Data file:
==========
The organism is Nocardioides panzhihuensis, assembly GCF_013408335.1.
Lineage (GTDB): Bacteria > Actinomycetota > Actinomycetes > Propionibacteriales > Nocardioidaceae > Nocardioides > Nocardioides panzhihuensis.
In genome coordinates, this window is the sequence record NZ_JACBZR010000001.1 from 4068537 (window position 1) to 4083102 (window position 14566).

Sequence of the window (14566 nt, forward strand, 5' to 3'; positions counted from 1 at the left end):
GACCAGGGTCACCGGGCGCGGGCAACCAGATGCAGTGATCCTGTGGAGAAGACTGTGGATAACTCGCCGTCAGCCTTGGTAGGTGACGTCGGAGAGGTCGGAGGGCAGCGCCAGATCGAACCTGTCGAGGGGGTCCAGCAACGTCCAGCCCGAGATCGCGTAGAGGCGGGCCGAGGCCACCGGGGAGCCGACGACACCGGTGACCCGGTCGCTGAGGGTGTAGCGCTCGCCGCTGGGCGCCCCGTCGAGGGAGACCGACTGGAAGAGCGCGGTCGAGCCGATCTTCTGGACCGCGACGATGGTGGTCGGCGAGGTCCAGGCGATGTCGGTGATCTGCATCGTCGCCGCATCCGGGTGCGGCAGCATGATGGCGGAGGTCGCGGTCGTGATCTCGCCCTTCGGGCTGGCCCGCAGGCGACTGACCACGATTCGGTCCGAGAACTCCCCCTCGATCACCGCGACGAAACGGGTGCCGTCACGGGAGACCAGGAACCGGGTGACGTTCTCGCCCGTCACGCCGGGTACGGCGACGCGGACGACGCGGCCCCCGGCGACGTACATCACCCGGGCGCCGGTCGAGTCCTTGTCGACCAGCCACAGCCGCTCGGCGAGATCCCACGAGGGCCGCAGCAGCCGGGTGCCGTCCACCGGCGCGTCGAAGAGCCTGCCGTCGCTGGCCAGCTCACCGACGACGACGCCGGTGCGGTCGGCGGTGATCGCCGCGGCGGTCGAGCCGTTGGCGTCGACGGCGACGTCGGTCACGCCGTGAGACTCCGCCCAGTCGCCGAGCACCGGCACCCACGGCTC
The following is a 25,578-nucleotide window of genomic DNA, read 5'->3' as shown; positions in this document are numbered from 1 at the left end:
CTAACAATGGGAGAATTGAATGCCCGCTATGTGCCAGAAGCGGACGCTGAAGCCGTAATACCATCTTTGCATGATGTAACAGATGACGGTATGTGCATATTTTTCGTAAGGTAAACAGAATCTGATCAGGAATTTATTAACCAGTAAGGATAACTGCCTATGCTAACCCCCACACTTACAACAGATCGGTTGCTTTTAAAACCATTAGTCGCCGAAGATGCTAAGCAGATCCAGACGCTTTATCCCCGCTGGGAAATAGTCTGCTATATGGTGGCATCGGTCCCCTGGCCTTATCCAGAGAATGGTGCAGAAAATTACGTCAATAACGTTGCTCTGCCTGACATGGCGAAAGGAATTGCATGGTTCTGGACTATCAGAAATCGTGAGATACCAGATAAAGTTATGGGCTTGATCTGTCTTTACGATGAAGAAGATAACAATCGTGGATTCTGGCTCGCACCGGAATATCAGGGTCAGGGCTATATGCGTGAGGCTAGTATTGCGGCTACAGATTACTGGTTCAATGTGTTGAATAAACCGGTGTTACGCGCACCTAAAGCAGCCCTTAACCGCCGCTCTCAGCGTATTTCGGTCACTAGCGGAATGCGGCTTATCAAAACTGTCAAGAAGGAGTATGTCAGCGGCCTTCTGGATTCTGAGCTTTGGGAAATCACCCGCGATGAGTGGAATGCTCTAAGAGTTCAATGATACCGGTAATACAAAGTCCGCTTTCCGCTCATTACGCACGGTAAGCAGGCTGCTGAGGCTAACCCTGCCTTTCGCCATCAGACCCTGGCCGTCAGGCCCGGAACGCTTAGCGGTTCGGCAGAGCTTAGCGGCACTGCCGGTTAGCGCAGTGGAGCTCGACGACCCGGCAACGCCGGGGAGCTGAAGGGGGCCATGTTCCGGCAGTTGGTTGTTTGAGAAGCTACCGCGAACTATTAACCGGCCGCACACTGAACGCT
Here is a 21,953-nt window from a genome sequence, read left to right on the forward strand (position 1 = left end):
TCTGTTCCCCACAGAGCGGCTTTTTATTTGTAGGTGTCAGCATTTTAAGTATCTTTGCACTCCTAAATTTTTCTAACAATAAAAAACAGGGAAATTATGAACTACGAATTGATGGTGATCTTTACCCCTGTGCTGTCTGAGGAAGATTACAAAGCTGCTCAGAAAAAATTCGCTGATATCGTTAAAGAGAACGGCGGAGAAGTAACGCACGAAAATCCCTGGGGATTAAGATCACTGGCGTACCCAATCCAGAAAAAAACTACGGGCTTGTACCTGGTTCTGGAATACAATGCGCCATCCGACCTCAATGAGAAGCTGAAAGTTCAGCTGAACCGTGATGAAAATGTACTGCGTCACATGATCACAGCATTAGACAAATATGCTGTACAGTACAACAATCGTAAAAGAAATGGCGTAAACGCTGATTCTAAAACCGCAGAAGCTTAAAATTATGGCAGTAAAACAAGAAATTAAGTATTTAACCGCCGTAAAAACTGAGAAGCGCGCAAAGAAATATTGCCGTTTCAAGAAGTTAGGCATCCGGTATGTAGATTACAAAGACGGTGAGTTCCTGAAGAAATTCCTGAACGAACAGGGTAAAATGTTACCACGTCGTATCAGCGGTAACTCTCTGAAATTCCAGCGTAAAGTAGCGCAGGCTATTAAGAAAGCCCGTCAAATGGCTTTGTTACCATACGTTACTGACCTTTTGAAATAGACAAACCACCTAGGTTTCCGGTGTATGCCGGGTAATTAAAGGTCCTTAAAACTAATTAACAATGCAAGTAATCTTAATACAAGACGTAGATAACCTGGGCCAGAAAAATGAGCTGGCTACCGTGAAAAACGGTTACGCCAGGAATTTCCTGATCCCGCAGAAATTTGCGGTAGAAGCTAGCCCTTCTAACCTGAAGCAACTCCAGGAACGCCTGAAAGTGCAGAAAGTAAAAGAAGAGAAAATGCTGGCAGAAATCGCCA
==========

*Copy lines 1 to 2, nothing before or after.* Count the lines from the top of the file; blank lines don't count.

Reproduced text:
The organism is Nocardioides panzhihuensis, assembly GCF_013408335.1.
Lineage (GTDB): Bacteria > Actinomycetota > Actinomycetes > Propionibacteriales > Nocardioidaceae > Nocardioides > Nocardioides panzhihuensis.